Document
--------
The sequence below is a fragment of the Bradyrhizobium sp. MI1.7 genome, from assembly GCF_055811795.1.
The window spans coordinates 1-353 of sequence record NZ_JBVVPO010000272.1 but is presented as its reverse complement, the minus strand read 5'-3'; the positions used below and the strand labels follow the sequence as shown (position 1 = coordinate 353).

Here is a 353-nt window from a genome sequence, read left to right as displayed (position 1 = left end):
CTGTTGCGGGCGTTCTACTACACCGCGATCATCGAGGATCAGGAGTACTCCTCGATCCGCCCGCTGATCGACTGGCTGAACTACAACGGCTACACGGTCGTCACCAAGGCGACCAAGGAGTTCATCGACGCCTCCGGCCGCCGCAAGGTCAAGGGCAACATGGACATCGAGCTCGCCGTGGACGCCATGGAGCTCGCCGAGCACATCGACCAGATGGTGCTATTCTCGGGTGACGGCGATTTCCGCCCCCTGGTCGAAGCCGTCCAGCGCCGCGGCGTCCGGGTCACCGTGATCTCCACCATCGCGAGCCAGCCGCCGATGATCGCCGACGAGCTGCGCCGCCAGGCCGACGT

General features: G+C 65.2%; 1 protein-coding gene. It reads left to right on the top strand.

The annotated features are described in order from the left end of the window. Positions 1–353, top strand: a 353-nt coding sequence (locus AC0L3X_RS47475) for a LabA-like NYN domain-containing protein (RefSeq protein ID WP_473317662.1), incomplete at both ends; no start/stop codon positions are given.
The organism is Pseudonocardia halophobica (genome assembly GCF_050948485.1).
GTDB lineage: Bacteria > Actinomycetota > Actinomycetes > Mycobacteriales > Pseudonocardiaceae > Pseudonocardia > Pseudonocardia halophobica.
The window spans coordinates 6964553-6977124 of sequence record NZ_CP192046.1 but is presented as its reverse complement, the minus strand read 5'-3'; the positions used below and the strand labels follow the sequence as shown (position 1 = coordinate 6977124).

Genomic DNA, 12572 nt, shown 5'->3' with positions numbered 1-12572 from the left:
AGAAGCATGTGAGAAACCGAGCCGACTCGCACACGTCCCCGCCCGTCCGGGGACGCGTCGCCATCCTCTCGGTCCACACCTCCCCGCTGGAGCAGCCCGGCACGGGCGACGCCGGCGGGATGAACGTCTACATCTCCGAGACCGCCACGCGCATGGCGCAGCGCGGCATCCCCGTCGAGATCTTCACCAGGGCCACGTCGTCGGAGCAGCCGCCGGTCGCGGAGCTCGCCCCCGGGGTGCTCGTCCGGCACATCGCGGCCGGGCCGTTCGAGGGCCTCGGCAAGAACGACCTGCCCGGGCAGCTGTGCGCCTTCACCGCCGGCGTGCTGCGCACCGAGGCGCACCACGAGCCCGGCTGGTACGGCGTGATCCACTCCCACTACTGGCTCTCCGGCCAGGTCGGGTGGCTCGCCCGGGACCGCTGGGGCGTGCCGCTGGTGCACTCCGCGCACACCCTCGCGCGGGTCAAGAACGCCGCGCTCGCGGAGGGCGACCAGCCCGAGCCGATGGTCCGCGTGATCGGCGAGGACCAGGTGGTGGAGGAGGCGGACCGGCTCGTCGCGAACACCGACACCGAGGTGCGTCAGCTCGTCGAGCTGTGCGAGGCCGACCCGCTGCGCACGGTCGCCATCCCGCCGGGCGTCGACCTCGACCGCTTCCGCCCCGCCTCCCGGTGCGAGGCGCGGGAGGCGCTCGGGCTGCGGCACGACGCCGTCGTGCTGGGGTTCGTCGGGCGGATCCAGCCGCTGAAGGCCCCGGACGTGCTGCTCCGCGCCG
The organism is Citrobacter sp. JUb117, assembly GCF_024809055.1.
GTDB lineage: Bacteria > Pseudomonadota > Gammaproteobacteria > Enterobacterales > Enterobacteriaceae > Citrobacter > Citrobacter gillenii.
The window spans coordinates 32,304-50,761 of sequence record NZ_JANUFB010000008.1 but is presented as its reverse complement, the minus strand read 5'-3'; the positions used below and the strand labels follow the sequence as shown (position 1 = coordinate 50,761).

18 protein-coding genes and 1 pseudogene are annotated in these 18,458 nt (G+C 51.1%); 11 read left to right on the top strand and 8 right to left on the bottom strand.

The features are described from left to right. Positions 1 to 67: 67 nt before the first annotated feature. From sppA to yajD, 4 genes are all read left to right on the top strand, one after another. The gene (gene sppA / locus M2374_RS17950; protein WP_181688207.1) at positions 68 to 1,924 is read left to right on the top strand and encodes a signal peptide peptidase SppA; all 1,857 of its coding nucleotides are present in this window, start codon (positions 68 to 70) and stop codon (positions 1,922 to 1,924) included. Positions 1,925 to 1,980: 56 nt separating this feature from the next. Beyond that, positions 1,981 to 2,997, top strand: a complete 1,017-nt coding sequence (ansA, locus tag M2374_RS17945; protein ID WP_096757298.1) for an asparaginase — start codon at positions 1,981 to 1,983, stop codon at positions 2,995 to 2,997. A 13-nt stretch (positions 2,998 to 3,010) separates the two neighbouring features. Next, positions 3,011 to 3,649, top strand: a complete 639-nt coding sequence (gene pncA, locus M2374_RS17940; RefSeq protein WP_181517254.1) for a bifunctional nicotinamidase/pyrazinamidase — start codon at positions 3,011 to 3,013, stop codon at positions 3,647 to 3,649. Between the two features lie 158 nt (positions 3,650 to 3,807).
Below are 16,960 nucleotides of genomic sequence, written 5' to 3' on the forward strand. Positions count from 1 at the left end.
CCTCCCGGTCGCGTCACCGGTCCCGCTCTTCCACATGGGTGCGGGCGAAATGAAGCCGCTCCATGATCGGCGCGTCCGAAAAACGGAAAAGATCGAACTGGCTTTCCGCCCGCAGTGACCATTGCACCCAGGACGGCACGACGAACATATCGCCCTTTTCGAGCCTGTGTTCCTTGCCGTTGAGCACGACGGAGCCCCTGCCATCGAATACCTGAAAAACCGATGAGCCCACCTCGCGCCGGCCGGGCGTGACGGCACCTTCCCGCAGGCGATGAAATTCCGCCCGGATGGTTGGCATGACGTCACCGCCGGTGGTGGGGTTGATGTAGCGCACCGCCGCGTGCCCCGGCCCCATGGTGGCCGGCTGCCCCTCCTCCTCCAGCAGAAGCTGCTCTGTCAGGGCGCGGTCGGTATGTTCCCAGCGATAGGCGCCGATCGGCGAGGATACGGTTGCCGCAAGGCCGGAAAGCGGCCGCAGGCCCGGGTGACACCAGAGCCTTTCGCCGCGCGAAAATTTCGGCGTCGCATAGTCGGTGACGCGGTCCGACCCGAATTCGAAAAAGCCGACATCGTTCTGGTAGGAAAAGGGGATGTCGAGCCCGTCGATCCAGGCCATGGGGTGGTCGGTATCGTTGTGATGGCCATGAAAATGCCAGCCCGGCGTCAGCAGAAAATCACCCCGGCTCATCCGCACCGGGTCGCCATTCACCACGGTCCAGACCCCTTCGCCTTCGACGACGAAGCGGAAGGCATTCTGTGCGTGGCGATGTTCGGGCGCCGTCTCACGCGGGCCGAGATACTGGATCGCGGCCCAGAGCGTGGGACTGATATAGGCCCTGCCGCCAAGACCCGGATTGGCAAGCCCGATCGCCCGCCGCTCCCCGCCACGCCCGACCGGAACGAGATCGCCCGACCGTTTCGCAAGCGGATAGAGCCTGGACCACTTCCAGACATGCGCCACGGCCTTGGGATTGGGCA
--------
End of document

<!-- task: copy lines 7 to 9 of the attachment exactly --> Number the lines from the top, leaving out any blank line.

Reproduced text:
The organism is Pseudonocardia halophobica (genome assembly GCF_050948485.1).
GTDB lineage: Bacteria > Actinomycetota > Actinomycetes > Mycobacteriales > Pseudonocardiaceae > Pseudonocardia > Pseudonocardia halophobica.
The window spans coordinates 6964553-6977124 of sequence record NZ_CP192046.1 but is presented as its reverse complement, the minus strand read 5'-3'; the positions used below and the strand labels follow the sequence as shown (position 1 = coordinate 6977124).